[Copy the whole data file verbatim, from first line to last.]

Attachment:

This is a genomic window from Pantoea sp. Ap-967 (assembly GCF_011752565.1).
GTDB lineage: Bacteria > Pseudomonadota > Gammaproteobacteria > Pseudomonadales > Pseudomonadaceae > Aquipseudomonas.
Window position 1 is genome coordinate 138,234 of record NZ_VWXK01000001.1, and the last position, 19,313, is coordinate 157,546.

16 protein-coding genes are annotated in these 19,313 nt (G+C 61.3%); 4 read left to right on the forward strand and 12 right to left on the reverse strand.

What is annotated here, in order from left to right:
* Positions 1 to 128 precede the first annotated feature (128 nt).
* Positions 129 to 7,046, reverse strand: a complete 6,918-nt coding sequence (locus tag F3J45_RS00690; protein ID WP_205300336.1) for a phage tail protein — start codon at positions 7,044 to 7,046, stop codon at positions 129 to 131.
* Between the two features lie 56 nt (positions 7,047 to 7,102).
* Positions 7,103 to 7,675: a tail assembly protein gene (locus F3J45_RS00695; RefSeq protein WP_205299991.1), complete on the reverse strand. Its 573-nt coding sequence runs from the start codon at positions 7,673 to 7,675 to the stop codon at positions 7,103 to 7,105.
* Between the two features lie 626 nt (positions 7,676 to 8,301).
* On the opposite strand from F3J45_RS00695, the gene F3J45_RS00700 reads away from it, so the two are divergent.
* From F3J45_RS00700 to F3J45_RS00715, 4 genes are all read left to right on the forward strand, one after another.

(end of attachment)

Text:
This is a genomic window from Pantoea sp. Ap-967 (assembly GCF_011752565.1).
GTDB lineage: Bacteria > Pseudomonadota > Gammaproteobacteria > Pseudomonadales > Pseudomonadaceae > Aquipseudomonas.
Window position 1 is genome coordinate 138,234 of record NZ_VWXK01000001.1, and the last position, 19,313, is coordinate 157,546.

16 protein-coding genes are annotated in these 19,313 nt (G+C 61.3%); 4 read left to right on the forward strand and 12 right to left on the reverse strand.

What is annotated here, in order from left to right:
* Positions 1 to 128 precede the first annotated feature (128 nt).
* Positions 129 to 7,046, reverse strand: a complete 6,918-nt coding sequence (locus tag F3J45_RS00690; protein ID WP_205300336.1) for a phage tail protein — start codon at positions 7,044 to 7,046, stop codon at positions 129 to 131.
* Between the two features lie 56 nt (positions 7,047 to 7,102).
* Positions 7,103 to 7,675: a tail assembly protein gene (locus F3J45_RS00695; RefSeq protein WP_205299991.1), complete on the reverse strand. Its 573-nt coding sequence runs from the start codon at positions 7,673 to 7,675 to the stop codon at positions 7,103 to 7,105.
* Between the two features lie 626 nt (positions 7,676 to 8,301).
* On the opposite strand from F3J45_RS00695, the gene F3J45_RS00700 reads away from it, so the two are divergent.
* From F3J45_RS00700 to F3J45_RS00715, 4 genes are all read left to right on the forward strand, one after another.